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    February – China’s Olympic push in Year of the Tiger

    February – China’s Olympic push in Year of the Tiger
    Stéphane Monier - Chief Investment Officer<br/> Lombard Odier Private Bank

    Stéphane Monier

    Chief Investment Officer
    Lombard Odier Private Bank

    Sporting fans have been spoilt recently: two Olympics in less than a year. When the 2022 Winter Olympics kick off on 4 February, Beijing will become the first city ever to have hosted both summer and winter Games, a source of considerable national pride. We won’t see some of the outlandish sports that have featured in past Olympics, including solo synchronised swimming and pistol-duelling, but several new ‘big air’ skiing events promise thrills, and ‘mixed team snowboard cross’ threatens broken bones. The Games also coincide with China’s New Year celebrations, a major national holiday. Amid threats from Omicron, festivities will be more muted, but in a few days, the eyes of the world will be on China, and foreign journalists will be on the ground. True, these Games won’t have the usual millions of visitors. But Chinese authorities have still been doing the housekeeping.

    Start with air pollution. Going back ten years or so, a visitor’s first impressions of Beijing were likely to include smog. At wealthy schools, children exercised under tents supplied with filtered air. Face masks were in fashion long before the pandemic. Beijing has since made huge progress in curbing pollution, cutting emissions from coal-fired power stations, steel and cement plants, and subsidising home-owners’ switch to gas boilers. Last week, Beijing’s authorities said the city had met national air quality standards for the first time, cutting dangerous airborne particles by 63%, figures in line with those from the UN’s Environment Programme. The push for ‘Blue Skies’ at the Winter Olympics has paid off, although not without ripple effects, including spiking fertiliser prices after recent factory shutdowns.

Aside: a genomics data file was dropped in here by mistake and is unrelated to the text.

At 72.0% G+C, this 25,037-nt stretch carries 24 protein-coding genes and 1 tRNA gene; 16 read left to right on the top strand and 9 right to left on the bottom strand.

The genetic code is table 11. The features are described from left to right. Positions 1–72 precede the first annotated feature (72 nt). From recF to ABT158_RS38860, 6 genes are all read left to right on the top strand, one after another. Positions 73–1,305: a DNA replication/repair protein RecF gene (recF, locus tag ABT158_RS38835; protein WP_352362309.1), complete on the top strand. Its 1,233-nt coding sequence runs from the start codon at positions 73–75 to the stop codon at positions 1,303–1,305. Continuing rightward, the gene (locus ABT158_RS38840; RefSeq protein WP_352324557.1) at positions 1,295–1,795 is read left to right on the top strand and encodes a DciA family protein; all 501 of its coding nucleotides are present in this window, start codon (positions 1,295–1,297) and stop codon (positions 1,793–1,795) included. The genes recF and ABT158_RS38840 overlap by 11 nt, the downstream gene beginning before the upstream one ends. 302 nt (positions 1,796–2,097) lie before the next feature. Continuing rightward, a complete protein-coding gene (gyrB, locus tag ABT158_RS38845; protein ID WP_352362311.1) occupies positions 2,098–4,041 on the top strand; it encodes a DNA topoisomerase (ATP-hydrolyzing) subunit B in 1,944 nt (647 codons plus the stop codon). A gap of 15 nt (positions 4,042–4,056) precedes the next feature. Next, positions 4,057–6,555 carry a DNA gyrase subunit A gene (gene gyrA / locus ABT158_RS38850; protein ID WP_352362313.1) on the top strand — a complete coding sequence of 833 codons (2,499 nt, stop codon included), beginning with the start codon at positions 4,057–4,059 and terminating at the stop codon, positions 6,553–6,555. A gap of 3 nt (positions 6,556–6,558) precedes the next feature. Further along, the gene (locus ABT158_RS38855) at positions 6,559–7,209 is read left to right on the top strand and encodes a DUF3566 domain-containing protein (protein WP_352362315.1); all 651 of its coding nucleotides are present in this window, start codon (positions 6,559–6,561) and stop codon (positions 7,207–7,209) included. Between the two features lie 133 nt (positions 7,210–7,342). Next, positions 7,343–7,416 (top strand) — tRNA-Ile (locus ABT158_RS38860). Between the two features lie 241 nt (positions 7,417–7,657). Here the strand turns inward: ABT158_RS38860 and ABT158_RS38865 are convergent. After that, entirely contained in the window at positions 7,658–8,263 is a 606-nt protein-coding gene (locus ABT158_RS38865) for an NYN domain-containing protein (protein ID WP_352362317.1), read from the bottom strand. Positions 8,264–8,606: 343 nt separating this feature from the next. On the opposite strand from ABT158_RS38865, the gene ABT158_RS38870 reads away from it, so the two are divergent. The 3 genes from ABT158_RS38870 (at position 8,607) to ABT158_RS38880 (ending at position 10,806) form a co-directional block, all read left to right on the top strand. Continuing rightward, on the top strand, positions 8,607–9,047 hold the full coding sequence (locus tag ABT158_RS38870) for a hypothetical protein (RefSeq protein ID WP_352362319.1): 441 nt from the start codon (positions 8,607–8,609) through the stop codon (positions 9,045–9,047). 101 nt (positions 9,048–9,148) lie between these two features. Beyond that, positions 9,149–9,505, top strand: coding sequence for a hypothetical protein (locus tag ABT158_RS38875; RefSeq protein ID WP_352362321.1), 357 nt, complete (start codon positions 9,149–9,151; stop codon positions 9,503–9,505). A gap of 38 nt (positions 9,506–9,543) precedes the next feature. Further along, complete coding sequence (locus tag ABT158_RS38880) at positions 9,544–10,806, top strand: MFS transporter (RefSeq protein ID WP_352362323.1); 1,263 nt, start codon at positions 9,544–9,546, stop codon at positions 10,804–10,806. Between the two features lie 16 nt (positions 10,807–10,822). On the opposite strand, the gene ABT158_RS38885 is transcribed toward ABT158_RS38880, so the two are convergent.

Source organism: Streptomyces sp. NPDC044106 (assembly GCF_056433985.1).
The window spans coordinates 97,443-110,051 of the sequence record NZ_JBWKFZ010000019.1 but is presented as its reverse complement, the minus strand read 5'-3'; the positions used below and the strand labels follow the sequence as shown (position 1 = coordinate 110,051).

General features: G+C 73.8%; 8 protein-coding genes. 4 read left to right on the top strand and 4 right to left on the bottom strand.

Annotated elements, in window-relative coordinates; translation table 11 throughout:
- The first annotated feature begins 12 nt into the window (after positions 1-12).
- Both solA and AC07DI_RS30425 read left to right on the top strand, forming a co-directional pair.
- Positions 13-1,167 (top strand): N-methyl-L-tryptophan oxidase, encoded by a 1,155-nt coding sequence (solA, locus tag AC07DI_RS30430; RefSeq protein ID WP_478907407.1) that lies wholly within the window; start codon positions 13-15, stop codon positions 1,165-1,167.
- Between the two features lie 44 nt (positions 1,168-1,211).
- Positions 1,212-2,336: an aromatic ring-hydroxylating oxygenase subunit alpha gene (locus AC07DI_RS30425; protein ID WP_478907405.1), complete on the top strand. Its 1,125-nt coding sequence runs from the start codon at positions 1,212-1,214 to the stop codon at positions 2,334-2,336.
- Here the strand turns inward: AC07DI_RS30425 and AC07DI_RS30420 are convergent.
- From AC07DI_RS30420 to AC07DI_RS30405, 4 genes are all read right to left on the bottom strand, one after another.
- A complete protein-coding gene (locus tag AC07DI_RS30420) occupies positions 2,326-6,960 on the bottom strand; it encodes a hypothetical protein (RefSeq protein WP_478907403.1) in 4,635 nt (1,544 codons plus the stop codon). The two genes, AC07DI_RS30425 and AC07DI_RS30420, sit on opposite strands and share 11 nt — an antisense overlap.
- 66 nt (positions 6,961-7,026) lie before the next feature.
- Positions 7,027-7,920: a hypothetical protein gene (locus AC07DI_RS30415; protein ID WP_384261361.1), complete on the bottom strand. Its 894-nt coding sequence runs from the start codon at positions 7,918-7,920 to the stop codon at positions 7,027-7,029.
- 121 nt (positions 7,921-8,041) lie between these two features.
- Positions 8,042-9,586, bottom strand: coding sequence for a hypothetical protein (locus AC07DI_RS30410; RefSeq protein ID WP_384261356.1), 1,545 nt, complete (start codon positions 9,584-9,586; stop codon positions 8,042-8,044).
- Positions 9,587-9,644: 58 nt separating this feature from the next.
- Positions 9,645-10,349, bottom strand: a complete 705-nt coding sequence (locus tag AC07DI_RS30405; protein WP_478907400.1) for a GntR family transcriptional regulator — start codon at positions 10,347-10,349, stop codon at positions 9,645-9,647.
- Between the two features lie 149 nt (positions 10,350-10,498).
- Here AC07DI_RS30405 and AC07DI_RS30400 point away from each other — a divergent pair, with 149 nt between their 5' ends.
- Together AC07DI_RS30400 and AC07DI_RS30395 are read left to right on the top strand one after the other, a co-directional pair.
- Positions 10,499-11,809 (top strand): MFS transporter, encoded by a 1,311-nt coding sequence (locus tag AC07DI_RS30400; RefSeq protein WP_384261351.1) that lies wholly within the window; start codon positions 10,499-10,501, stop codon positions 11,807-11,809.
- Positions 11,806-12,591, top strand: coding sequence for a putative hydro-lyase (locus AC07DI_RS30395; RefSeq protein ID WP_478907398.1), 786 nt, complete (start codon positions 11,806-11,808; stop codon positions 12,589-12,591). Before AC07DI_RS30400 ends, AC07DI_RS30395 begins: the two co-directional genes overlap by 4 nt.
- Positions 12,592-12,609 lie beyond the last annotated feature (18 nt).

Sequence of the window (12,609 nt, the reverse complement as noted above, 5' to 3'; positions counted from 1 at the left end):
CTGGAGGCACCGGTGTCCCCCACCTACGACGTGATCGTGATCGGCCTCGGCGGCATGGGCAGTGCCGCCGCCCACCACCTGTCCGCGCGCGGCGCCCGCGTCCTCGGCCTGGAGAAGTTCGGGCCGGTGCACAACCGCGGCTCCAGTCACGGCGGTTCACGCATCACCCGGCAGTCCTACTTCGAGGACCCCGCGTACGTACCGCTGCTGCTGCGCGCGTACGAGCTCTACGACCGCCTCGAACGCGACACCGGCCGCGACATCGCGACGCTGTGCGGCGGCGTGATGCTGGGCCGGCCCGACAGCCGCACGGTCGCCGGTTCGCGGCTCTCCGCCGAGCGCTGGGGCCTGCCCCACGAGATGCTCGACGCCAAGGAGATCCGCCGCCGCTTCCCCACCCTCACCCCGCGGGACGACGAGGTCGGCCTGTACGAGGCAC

Hosting the Olympics is always a Herculean task, and one with surprisingly few economic rewards

    Hosting the Olympics is always a Herculean task, and one with surprisingly few economic rewards. A 2016 study published in the Journal of Economic Perspectives found that “in most cases the Olympics are a money-losing proposition for the host city.” Even unsuccessful bids cost money: Chicago spent an estimated USD100 million1 on its 2016 bid and lost to Rio. Countries go to extraordinary lengths to put on a show: Montreal imposed a tax on tobacco partly to fund its 1976 games. Sometimes, being the host has pushed countries to the brink of financial disaster: some economists point to the cost of the 2004 Athens Games as contributing to Greece’s 2009 economic crisis. Researchers at Oxford University estimate that on average, Games held since 1960 have come in 172% over budget, after adjusting for inflation. In 2022, Beijing faces additional hurdles: the extra expense and logistical hurdles of Covid controls, and a ban on most spectators, wiping out any potential boost from tourism revenues.




    The sheer scale of Beijing’s efforts to host the games in the midst of the Covid-19 pandemic is impressive. A “closed loop” system will keep the athletes separate from the public, avoiding the need for those who have been vaccinated to quarantine, and hopefully preventing Omicron outbreaks. They will be fitted with armpit censors to monitor their temperature; a dedicated ‘MY2022’ App will log their daily health status. Invisible bubbles have been created around every Olympic facility. While most of the events will be held at resorts well outside the city, one such bubble is in central Beijing, where a mesh of temporary fences cut it off from normal city life. Almost 20,000 Olympic staff and volunteers have already entered these bubbles to live and work.

    The sheer scale of Beijing’s efforts to host the games in the midst of the Covid-19 pandemic is impressive. Athletes will be fitted with armpit sensors to monitor their temperature. Invisible bubbles have been created around every Olympic facility